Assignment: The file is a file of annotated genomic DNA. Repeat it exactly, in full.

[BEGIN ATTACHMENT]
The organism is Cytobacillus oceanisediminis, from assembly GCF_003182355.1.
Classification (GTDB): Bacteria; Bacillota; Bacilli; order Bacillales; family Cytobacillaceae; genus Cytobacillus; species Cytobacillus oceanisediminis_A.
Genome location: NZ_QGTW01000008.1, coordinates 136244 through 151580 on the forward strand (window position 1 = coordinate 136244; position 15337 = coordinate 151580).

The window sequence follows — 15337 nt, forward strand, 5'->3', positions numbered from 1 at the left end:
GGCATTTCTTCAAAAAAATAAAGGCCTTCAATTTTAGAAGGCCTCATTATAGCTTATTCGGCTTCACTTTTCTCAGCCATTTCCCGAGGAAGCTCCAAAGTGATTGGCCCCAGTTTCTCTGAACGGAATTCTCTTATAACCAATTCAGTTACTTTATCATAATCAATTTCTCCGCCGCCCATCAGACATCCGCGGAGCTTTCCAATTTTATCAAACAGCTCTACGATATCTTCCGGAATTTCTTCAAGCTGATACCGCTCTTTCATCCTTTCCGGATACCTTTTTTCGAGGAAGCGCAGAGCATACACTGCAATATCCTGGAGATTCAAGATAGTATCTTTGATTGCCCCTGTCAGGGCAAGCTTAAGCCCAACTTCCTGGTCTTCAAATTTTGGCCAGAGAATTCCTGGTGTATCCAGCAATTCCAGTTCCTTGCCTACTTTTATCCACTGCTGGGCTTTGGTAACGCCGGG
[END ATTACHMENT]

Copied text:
The organism is Cytobacillus oceanisediminis, from assembly GCF_003182355.1.
Classification (GTDB): Bacteria; Bacillota; Bacilli; order Bacillales; family Cytobacillaceae; genus Cytobacillus; species Cytobacillus oceanisediminis_A.
Genome location: NZ_QGTW01000008.1, coordinates 136244 through 151580 on the forward strand (window position 1 = coordinate 136244; position 15337 = coordinate 151580).

The window sequence follows — 15337 nt, forward strand, 5'->3', positions numbered from 1 at the left end:
GGCATTTCTTCAAAAAAATAAAGGCCTTCAATTTTAGAAGGCCTCATTATAGCTTATTCGGCTTCACTTTTCTCAGCCATTTCCCGAGGAAGCTCCAAAGTGATTGGCCCCAGTTTCTCTGAACGGAATTCTCTTATAACCAATTCAGTTACTTTATCATAATCAATTTCTCCGCCGCCCATCAGACATCCGCGGAGCTTTCCAATTTTATCAAACAGCTCTACGATATCTTCCGGAATTTCTTCAAGCTGATACCGCTCTTTCATCCTTTCCGGATACCTTTTTTCGAGGAAGCGCAGAGCATACACTGCAATATCCTGGAGATTCAAGATAGTATCTTTGATTGCCCCTGTCAGGGCAAGCTTAAGCCCAACTTCCTGGTCTTCAAATTTTGGCCAGAGAATTCCTGGTGTATCCAGCAATTCCAGTTCCTTGCCTACTTTTATCCACTGCTGGGCTTTGGTAACGCCGGG